A thatched cottage at Batcombe
Batcombe is a small village on the slopes of the Dorset Downs. Above the village rises Batcombe Down, at the top of which is a stone pillar known as The Cross-in-Hand. The pillar was used to dramatic effect in Thomas Hardy's novel, 'Tess of the D'Urbervilles'. It is said that some who see the Cross can view a ghostly hand grasping the bowl at the top of the pillar.

The parish church of St Mary is worth noting; it is mainly 15th century with later Victorian rebuilding, and it features a carved 12th-century font. One of the four pinnacles atop the tower is crooked.

That in itself is not noteworthy, but the tale how the pinnace came to be crooked is worth telling!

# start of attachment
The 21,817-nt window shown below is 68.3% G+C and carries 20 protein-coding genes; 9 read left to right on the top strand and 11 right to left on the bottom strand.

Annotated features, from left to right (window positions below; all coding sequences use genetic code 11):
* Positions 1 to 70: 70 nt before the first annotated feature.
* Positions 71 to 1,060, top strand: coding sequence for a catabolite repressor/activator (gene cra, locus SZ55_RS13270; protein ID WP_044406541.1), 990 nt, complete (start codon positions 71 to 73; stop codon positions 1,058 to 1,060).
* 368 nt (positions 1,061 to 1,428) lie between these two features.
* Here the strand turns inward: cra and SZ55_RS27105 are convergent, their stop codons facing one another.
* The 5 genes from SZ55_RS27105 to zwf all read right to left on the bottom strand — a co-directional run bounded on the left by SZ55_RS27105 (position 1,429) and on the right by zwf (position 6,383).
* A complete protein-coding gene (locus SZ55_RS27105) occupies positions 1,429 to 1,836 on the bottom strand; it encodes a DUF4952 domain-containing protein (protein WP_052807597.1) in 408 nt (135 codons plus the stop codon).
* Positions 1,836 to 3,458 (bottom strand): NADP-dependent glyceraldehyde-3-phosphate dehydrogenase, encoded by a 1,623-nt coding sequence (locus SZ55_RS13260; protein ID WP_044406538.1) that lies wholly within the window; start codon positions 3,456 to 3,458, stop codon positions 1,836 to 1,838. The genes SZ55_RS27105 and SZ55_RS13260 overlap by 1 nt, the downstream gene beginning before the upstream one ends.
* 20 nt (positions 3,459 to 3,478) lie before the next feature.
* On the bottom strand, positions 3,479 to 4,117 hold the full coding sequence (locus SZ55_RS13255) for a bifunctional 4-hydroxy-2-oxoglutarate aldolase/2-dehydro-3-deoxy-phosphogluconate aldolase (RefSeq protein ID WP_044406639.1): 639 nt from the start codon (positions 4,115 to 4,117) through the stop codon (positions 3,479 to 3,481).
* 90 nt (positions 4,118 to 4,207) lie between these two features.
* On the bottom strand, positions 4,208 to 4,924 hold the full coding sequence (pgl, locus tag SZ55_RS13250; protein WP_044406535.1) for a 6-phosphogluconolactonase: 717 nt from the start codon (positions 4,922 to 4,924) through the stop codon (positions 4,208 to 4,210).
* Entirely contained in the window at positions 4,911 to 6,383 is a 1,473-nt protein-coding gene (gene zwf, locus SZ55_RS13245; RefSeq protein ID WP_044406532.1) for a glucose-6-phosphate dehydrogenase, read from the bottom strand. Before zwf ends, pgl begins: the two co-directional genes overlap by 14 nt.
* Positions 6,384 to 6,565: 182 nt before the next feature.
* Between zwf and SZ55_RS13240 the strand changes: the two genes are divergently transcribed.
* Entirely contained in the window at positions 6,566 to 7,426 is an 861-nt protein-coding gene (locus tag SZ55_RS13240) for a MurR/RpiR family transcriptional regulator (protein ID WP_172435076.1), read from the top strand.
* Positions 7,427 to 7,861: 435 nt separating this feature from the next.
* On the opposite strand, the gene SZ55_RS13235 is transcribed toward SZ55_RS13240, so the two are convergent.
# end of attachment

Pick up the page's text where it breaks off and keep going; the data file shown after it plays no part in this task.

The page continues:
It seems that the Batcombe squire, known locally as 'Conjuring Minterne', was suspected by villagers of being a magician. One day the squire attempted to leap over the tower on his horse. He made it, but knocked the pinnacle askew in the attempt.

The fearful villagers were afraid that they might offend the devil by repairing the damage, so for a hundred years they left it alone. When it was repaired, they repaired it at a crooked angle. Take the tale as you will, but it does add interest to an otherwise ordinary architectural feature!